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Manitoba Agriculture, Food and Rural Initiatives

Manitoba Insect and Disease Update

July 18, 2011                   

Compiled by: John Gavloski, Entomologist, Manitoba Agriculture, Food and Rural Initiatives
Phone: (204) 745-5668; Fax: (204) 745-5690
Holly Derksen, Plant Pathologist, Manitoba Agriculture, Food and Rural Initiatives
Phone: (204) 750-4248; Fax: (204) 745-5690

To report observations on insects or plant pathogens that may be of interest or importance to farmers and agronomists in Manitoba, please send messages to the above contact address.

To be placed on an E-mail list so you will be notified immediately when new Manitoba Insect and Disease Updates are posted, please contact John Gavloski at the address or numbers listed above.


Recent Insect and Plant Pathogen Activity


Armyworms: High populations of armyworms continue to be reported, mainly in the Morden and Winkler, and Elma / Whitemouth areas. Older larvae of armyworms likes to hide under debris on the soil during the day, so if seeing feeding on cereal leaves, look on the soil to see if armyworms may be the cause.

Stage of larvae is something to consider when determining the potential economic impact of an armyworm population. If most larvae are greater than about 2.5 cm, they will be finishing feeding and pupating soon, so control in these situations is generally not recommended.

The length of time that armyworms spend in each of their stages depends on temperature, but they normally spend about 30 days as larvae, passing through six stages of growth. The following table is from a study in Ontario where the length of time in each larval instar was determined.

Table 1. Length of various stages of armyworm larvae

Stage of larva

Length (days)

   First instar


   Second instar


   Third instar


   Fourth instar


   Fifth instar


   Sixth instar


Total time as larvae


When larvae are in their sixth instar, they will cease feeding about four days before they turn to pupae.

Armyworm larvae
Figure 1. Armyworm larvae

Aphids: High levels of aphids have been reported from several fields of cereals in the Eastern, Central and Interlake regions of Manitoba. Aphid thresholds are generally set at 12-15 / stem prior to the soft dough stage. However, if the oat-birdcherry aphid (Rhopalosiphum padi) is the dominant species and they are present in late seeded fields that are still quite young, a lower threshold should be used. The photo below is of oat-birdcherry aphids on wheat plants. Note the brown patch at the end of the abdomen on this species of aphid, and that this is a darker aphid than the English grain aphid, which is the other species of aphid common on cereal crops this year.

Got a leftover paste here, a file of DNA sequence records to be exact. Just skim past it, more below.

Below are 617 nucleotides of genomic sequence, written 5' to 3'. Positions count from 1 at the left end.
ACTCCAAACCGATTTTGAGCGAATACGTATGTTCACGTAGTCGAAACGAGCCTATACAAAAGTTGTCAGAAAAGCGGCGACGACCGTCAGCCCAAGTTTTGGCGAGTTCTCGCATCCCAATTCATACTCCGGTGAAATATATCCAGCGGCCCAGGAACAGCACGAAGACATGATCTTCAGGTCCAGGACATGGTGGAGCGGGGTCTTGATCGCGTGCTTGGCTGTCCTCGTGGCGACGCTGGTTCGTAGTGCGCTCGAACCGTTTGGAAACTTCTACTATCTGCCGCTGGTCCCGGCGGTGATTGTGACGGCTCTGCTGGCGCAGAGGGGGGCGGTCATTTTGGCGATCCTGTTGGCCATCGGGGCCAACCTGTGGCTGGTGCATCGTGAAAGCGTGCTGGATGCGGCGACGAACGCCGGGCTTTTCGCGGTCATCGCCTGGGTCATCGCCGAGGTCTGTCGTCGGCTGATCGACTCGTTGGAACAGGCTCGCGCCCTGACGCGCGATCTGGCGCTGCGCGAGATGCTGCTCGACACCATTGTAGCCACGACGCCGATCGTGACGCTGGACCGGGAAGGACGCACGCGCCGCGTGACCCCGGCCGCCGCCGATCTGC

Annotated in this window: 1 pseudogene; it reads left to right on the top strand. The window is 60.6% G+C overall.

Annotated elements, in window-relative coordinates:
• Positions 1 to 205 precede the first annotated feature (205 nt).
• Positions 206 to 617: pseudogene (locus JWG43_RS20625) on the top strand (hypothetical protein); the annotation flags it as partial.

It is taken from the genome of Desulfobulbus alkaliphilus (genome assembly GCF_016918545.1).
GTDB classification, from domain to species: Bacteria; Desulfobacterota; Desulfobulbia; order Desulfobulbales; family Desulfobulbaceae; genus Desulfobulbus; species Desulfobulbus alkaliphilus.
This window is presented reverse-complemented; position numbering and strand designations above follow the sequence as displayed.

Oat-birdcherry aphid
Figure 2. Oat-birdcherry aphid

Thrips on cereals: Thrips and feeding by thrips are being noticed on cereal crops in the Eastern and Central parts of Manitoba. Wheat is one of the crops where this is most frequently being reported this year. Feeding appears as small white streaks can be found on the leaves of the plants. Thrips are not always easy to detect unless you look very carefully since they are quite small insects. Thrips are under 2 mm when fully grown, so you may have to look hard to see the thrips and know that they are the cause of the white streaks on the plants. Thrips can be more abundant around the edges of a field , so make sure to compare levels from different areas of the field if monitoring the extent of thrips injury. Also note that if levels of thrips are high, insecticide treatments are only effective before heading is complete.

Rust: There have been reports of leaf rust in spring wheat as well as oat crown rust in the Elm Creek area. A separate report of rust (species not identified) in oats came last week from the Beausejour area. Rust spores have arrived in Manitoba; be sure to keep in touch with local agronomists to know what the incidence of rust is in your area.


Sclerotinia: Although much of the province has been dry for the last week the threat for Sclerotinia infection remains. Generally speaking, conditions are optimal for Sclerotinia spore release when there is one to two inches of rain within one to two weeks of bloom and when temperatures are below 30°C. However, heavy dews can often provide enough moisture for spore release especially in thick canopies where the morning dew takes longer to dry up. The forecast for the upcoming week is again for hot temperatures but with the threat of precipitation across most of the province. Most canola fields are still blooming and therefore still at risk for Sclerotinia infection.

Pulse Crops

Soybean aphid: Low numbers of soybean aphids continue to be reported from soybean fields in the Central region of Manitoba. At this point it is something to monitor, but populations are remaining below levels that would be economical to control.

Green Cloverworms: Some green cloverworms are starting to be noticed in dry beans and soybeans in the central region of Manitoba. So far only low populations and levels of feeding have been noticed, so this is also something to monitor but currently not an economic threat.

Green cloverworm
Figure 3. Green cloverworm


Surveys and Forecasts

Bertha armyworm monitoring: Counts from the bertha armyworm traps are starting to rise, but most areas of the province are still in the low risk category, which is a cumulative count of less than 300 moths. The only count over 300 so far is from a trap near Durban, which has a cumulative count of 528.

Table 2. Highest cumulative trap counts for bertha armyworm in Manitoba as of July 18, 2011


Trap count











Data from the bertha armyworm monitoring program and a chart on how to interpret the data are available at: